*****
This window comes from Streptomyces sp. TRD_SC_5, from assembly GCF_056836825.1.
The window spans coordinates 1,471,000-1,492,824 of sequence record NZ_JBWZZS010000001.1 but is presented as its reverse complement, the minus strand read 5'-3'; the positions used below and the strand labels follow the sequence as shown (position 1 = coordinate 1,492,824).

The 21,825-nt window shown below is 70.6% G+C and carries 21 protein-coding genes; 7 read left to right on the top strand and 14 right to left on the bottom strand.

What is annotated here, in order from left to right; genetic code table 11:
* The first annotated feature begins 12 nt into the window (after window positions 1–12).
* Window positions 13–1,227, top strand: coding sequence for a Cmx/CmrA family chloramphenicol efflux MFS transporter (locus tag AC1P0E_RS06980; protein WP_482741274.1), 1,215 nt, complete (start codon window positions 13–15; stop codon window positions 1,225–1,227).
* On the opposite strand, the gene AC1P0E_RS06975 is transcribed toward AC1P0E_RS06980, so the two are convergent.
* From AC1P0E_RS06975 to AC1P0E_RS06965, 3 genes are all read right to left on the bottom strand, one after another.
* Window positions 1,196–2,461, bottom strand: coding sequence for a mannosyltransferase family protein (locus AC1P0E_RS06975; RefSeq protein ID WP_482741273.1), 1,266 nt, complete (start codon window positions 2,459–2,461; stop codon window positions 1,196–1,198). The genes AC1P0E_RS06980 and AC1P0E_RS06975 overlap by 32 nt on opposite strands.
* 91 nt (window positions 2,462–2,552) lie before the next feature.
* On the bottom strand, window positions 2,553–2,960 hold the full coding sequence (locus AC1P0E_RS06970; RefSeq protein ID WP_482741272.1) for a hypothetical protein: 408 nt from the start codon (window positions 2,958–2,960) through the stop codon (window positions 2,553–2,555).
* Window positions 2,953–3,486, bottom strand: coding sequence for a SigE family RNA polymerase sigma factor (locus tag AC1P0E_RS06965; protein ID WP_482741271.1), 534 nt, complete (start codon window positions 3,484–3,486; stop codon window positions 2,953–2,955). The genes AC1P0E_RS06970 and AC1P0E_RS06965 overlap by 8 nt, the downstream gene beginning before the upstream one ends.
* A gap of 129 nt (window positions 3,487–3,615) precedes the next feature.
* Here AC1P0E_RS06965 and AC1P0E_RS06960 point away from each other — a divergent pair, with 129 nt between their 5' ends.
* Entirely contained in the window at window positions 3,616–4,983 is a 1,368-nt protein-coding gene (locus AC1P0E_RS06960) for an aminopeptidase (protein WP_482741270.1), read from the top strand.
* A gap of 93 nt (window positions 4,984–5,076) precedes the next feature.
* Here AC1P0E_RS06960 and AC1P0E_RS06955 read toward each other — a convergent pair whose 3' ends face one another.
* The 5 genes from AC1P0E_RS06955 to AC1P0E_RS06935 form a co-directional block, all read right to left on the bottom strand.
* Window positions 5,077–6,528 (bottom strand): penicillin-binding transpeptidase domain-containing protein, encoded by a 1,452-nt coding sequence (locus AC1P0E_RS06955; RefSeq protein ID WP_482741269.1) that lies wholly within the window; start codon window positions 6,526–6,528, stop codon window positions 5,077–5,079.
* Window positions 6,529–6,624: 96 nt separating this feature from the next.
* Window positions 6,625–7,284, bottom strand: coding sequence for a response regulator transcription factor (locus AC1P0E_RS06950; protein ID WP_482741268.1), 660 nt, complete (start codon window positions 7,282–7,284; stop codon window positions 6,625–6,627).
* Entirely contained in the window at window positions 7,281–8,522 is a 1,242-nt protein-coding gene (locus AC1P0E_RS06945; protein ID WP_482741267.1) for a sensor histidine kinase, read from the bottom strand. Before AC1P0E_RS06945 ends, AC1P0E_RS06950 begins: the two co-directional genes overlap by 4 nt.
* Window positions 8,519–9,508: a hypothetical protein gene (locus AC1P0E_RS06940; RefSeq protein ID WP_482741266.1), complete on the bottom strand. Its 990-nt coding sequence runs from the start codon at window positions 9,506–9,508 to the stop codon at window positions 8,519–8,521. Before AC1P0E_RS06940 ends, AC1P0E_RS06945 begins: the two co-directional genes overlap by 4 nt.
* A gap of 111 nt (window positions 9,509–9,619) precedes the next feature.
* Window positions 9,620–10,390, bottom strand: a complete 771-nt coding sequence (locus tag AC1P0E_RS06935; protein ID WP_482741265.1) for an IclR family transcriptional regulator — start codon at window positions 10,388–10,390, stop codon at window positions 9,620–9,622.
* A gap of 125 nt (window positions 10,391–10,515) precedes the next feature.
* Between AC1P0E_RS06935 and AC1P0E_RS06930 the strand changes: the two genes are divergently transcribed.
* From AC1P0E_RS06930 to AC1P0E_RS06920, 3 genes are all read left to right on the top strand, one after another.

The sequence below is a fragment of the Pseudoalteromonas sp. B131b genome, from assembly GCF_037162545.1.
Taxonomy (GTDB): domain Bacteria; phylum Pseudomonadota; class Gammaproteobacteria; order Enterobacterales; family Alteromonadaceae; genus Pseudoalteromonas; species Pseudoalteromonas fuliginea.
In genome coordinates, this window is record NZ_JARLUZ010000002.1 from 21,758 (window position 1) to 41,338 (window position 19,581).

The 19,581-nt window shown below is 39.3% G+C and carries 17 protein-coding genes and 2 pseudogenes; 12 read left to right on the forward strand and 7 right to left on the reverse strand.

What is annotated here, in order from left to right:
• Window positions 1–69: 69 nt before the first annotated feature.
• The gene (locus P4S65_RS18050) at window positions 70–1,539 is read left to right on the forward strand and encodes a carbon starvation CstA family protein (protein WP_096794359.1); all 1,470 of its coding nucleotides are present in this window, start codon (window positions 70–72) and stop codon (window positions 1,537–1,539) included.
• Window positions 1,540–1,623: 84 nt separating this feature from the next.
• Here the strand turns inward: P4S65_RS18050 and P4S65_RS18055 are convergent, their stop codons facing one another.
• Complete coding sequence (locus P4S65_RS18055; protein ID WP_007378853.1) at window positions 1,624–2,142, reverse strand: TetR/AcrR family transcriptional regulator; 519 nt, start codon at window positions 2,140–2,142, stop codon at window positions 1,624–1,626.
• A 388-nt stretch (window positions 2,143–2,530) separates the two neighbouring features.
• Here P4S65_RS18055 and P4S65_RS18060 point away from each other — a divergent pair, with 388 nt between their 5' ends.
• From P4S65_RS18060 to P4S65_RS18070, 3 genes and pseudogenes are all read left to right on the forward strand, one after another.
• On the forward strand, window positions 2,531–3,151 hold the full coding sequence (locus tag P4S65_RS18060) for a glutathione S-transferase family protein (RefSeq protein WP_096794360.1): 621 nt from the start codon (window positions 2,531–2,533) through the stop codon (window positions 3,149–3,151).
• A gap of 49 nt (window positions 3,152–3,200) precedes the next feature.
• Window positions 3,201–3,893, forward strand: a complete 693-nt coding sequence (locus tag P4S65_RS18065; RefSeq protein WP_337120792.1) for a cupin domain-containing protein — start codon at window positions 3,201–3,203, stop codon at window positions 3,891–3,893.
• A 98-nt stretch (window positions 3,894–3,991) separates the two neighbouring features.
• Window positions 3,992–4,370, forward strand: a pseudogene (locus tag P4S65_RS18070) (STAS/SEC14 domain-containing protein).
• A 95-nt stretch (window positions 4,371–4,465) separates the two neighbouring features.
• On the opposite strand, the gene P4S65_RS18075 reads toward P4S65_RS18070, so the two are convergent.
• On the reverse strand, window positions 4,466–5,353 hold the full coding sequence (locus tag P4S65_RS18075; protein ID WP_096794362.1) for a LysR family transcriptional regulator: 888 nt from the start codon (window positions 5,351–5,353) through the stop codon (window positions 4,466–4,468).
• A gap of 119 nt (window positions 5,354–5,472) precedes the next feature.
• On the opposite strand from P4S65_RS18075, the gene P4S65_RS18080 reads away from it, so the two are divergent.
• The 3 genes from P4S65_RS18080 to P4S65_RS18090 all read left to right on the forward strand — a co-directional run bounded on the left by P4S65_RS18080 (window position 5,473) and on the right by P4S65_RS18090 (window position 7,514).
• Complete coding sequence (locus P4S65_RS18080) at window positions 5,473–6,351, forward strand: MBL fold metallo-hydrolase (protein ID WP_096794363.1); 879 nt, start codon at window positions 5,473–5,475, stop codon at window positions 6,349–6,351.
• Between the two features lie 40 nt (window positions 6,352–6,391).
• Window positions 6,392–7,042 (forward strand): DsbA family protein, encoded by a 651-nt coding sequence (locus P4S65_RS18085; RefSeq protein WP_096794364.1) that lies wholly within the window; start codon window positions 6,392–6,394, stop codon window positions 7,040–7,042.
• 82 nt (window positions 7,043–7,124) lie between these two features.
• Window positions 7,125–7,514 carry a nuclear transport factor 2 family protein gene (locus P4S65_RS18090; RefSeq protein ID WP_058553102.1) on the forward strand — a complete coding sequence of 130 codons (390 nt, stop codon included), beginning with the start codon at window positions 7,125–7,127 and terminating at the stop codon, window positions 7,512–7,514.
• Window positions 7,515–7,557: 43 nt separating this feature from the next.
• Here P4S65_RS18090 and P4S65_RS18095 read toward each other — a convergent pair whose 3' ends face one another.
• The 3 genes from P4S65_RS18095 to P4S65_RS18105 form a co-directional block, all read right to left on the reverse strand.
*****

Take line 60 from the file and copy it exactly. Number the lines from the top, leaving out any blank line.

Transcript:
• The 3 genes from P4S65_RS18095 to P4S65_RS18105 form a co-directional block, all read right to left on the reverse strand.